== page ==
This is part of our “Bootstrapped, Profitable, & Proud” series which profiles companies that have $1MM+ in revenues, didn’t take VC, and are profitable. Note: Seth Kravitz of will respond today (12/7) in the comments section to reader questions.

The liability of growth

“In 2007 we did $750,000 in revenue with five employees. In 2008 we did $12 million with twelve people,” says Seth Kravitz of, a site that helps consumers save money on their insurance.

homeBut it was far from a dream, according to Kravitz. “Every time I mention explosive growth as a huge potential liability there are lots of confused looks,” he says. “How could the revenue exploding possibly be a bad thing? All of a sudden our little five person startup went from $750,000 in revenue to $12 million in 11 months. We had to hire like crazy, expand our development platform like crazy, expand our customer service, payment processing, banking, everything imaginable.

“We had never really had HR issues and now all of a sudden we had to deal with employee troubles, benefits programs, and revamping of hiring practices. Our phone systems couldn’t handle the volume of calls we were getting. Our servers couldn’t handle going from processing 500 leads a day to 11,000. Suddenly, it felt as if the company had grown a life of it’s own and we were simply along for the ride. Every day was spent playing catch-up that year and it probably shaved off 10 years of our lives with the stress. Like so many before us, it could have destroyed the company, but we luckily got through it.”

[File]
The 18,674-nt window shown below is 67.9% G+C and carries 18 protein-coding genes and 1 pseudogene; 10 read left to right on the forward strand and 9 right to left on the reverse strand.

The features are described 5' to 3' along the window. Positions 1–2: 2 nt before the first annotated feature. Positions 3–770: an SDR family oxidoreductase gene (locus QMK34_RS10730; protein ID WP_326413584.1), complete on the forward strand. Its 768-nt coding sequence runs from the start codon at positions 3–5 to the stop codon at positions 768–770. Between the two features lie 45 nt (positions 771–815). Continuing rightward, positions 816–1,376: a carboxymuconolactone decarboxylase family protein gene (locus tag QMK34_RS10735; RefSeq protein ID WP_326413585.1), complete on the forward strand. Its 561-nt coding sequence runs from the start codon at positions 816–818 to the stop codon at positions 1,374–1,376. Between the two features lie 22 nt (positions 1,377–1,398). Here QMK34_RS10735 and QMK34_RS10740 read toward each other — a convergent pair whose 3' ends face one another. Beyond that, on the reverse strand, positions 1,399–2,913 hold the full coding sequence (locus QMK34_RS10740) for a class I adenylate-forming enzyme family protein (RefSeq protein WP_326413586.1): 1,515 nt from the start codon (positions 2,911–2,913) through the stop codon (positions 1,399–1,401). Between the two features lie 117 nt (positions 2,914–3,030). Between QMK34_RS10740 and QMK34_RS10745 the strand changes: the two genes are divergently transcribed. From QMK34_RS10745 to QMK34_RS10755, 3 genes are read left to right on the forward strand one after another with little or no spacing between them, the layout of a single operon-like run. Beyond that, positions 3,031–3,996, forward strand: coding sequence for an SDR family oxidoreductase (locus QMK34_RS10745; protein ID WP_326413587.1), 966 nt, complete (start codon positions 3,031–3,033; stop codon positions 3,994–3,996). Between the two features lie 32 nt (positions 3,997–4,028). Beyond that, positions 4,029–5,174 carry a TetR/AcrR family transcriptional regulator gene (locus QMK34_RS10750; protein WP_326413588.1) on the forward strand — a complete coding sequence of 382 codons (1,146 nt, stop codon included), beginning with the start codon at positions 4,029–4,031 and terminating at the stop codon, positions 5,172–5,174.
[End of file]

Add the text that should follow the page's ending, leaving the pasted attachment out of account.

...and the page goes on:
“Suddenly, it felt as if the company had grown a life of it’s own and we were simply along for the ride. Every day was spent playing catch-up.”

The company decided to actively hit the brakes on growth in order to examine all aspects of the business — from the way they hired, to training, to customer service, to the call center. Kravitz says, “We slowed our sales down to rebuild our entire platform, increase stability, and code some new features designed to increase revenue.” Now that process is done, the focus is back on growth again.

The partners meet

What drove Kravitz, a college student when the company was founded, to the unsexy world of insurance? “It’s certainly not the flashiest profession in the world, but it is a very useful one,” according to Kravitz. “Our concept was to build a service where anyone in the US can hop on our site and start comparing rates from up to five local insurance agents.” The site then generates revenue by helping agents find new customers.

Kravitz and Lev Barinskiy, his business partner, originally met at a party on the Ohio State campus their freshman year. Kravitz says, “To be honest, we really didn’t like each other as far as first impressions go. We were both straight out of high school. Really just a couple of kids at that point and we acted like it.”